Game Testing During A Pandemic
My passion project during COVID-19 has been designing new tabletop games. My first project was a music-themed board game Be A Rockstar. As I mentioned in my previous post on inspiration, I have been testing and revising handmade versions of this game.
Like many of you, I had no access to friends and family outside my household during the COVID-19 lockdown. My new game desperately needed playtesting from others.
How do you test a board game during a pandemic?
Pre-Pandemic Game Testing Was Easy
The best and cheapest informal game testing opportunities can be the most fun. I enjoy game night at a friend’s house or host a game night, go to a play testing Meetup in town, visit a pub or coffee shop that hosts a game night. Some brick and mortar game stores even host game testing events. More expensive game testing might involve attending a gamer convention.
I thought it was hard to virtually test tabletop games in early stages of development. I had no digital art and I’m not an artist or graphic designer, so I was really limited in my ability to get anything on the virtual game apps like Tabletop Simulator or Tabletopia. I didn’t even realize I could take digital pics of my game components and use those for the virtual game apps. Over time, I’ve come to learn that there are plenty of ways to virtually test a game.
In the mean time…
Game Testing By Mail
The only thing I could do was to mock up the game using a blank game board and box, with color sticky notes for board spaces. Then I put all the board and game components in the white game box: 3×5 cards, dice and play money borrowed from an old Monopoly game, printed rules sheet, and player tokens I’d scavenged from other games. I even printed a game testing sheet so friends could log some feedback.
The game was packaged and sent by USPS to several friends and family members. I knew this process would take too much time, but I gave it a try. I offered to Zoom into game play sessions and was available by text or phone call for any questions, but none of my attempted game-testing-by-mail experiments were very successful.
Failure Was Success
The little feedback I got showed the game idea was fun. I expected this because my friends and family members are musicians or music lovers. I learned which game elements they enjoyed most and which rules and mechanics needed work (most of them). The game was too complicated.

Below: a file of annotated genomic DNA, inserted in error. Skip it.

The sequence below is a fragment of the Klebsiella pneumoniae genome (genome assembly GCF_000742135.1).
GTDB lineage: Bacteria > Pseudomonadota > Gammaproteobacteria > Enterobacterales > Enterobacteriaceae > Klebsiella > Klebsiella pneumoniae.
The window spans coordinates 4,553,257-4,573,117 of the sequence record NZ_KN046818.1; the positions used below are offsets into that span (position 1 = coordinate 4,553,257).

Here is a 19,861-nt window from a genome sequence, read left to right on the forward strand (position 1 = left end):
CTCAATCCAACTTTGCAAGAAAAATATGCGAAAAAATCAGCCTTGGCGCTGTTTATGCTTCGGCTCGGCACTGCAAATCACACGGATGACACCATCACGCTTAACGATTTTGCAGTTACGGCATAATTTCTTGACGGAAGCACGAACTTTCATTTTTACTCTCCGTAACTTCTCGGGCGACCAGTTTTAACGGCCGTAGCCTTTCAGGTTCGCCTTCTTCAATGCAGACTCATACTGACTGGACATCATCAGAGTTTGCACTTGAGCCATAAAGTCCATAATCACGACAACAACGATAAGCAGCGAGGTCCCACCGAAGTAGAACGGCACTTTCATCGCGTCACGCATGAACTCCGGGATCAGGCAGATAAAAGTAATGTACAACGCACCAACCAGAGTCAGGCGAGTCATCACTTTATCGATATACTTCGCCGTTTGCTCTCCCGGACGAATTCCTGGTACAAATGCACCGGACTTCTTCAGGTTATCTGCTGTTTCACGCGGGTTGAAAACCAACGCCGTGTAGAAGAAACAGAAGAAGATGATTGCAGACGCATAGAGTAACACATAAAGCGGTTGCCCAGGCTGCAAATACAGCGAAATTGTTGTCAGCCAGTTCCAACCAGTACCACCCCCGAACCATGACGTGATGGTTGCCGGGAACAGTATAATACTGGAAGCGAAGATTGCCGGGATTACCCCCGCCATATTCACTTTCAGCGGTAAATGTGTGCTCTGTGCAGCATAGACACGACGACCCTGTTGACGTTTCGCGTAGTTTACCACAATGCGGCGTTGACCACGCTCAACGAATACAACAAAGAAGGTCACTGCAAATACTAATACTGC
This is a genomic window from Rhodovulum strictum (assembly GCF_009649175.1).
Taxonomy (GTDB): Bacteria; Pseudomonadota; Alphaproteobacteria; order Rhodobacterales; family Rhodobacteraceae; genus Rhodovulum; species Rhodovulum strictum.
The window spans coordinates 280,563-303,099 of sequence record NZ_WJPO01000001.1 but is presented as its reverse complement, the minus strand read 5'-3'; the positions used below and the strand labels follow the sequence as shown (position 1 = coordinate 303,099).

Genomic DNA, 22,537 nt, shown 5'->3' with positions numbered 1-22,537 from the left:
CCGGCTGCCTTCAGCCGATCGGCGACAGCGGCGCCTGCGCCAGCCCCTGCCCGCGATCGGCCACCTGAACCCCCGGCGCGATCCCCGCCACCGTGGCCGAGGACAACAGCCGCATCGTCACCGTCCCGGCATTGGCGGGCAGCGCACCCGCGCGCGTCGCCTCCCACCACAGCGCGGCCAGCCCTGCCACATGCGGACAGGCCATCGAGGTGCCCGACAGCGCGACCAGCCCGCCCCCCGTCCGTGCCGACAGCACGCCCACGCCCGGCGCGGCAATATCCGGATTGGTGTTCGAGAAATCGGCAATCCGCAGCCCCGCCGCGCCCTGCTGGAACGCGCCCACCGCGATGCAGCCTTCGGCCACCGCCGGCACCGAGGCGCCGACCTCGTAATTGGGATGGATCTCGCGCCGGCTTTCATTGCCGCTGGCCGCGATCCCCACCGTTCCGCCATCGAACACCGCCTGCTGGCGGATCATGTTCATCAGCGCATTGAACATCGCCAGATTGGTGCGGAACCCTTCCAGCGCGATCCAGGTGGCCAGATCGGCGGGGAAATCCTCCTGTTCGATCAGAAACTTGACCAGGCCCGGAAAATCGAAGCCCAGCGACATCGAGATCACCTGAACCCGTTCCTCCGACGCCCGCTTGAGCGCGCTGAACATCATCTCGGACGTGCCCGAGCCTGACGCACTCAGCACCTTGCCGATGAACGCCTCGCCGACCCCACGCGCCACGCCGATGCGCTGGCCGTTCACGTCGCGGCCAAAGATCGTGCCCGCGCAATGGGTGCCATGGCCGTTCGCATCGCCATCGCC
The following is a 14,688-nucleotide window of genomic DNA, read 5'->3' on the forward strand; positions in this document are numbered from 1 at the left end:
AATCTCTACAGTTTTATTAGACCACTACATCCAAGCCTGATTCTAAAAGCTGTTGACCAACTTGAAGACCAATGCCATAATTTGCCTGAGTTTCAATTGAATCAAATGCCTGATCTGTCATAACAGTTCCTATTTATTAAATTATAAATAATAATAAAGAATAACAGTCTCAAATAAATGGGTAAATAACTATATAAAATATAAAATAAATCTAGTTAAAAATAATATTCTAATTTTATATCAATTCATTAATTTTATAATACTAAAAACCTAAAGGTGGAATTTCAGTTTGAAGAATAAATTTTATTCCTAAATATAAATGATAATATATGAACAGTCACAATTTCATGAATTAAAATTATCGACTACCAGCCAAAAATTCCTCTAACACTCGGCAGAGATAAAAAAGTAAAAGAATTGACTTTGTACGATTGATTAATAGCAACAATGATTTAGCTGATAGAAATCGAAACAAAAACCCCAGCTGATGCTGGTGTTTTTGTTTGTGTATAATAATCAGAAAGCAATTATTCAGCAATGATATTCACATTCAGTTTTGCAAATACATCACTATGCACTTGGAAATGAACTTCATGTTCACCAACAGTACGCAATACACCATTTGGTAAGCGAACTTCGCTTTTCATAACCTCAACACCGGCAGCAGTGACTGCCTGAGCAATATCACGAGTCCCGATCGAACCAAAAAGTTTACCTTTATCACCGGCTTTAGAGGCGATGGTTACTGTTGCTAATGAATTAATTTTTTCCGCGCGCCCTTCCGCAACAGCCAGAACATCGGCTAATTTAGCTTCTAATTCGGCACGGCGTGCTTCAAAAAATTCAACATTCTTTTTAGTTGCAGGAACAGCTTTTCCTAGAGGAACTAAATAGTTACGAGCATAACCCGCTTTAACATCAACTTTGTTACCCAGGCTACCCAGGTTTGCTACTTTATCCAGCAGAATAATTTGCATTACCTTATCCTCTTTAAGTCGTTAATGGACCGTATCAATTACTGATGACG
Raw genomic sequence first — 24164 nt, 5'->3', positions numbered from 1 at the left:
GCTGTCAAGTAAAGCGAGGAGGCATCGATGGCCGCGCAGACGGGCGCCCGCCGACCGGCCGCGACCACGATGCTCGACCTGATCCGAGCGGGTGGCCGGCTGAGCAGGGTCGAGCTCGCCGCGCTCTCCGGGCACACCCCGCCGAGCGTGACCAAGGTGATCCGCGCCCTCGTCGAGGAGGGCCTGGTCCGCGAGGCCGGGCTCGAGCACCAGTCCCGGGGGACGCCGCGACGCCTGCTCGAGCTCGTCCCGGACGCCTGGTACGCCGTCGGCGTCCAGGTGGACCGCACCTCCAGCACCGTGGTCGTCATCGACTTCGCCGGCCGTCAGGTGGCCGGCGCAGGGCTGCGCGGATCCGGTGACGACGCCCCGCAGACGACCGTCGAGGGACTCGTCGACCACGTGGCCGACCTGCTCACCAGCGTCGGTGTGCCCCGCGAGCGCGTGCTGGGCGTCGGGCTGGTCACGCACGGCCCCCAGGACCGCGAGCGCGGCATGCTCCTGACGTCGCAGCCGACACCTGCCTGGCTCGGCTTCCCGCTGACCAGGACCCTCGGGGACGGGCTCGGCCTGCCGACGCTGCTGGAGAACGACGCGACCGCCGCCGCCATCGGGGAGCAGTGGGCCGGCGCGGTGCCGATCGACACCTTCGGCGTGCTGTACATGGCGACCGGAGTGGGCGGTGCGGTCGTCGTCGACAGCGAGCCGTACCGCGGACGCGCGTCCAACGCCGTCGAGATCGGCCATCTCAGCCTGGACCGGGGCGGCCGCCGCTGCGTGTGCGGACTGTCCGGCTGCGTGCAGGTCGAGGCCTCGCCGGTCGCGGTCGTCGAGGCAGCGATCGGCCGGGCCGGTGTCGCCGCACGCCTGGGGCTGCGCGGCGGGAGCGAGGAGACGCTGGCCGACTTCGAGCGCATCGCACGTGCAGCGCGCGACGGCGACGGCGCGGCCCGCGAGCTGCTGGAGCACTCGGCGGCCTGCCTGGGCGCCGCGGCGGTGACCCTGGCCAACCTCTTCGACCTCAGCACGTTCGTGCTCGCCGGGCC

In this early stage, I really needed to be present during the game test to quickly answer questions and offer help while trying out different game play options in real time.
I also learned the game was going to take a lot more time and much more testing to get to the point of being worthy of an artist and graphic designer.
Despite the failure of my attempts to get the game tested by mail, I really did learn a lot about the process and about my game. This positioned me to make tough, but needed business decisions on Be A Rockstar.
Be A Rockstar needed much more play testing. At the time, COVID was still raging throughout the country and there was no vaccine available.
I sent request for quotes (RFQs) on prototype production and full offset printing production to manufacturers in the USA. I quickly learned that small indie games made in the USA would not be profitable.
I sent RFQs to several Chinese manufacturers to get a sense of what the budget needed to be.
The game has too many components: Main game board, box, rulesbook, 80 cards, 26 mini cards, player tokens, dice, score pad, etc. The cost to have one prototype of the board game printed and shipped was well over $100 which seemed expensive at the time.
Even when ordering in bulk to reduce costs, I learned the freight charge to send the games by container ship would cost close to the amount to manufacture the game!
My first Kickstarter campaign needs to be successful, the product needs to look professional, and the budget needs to be affordable. The timeline of getting my first board game ready for a crowdfunding campaign seemed unmanageable.
The more I learned about developing and manufacturing a board game, the more I realized this project was bigger than I could manage properly for my first attempt.
So I pumped the breaks on the board game.
Fortunately, I was also designing a new card game.
Three components are much easier to manage than twelve. All that is needed is a deck of customized standard-sized playing cards, a rule book, and a box. A card game is much less expensive to prototype, mail, and get manufactured.
Card games are less expensive for potential customers and backers, too.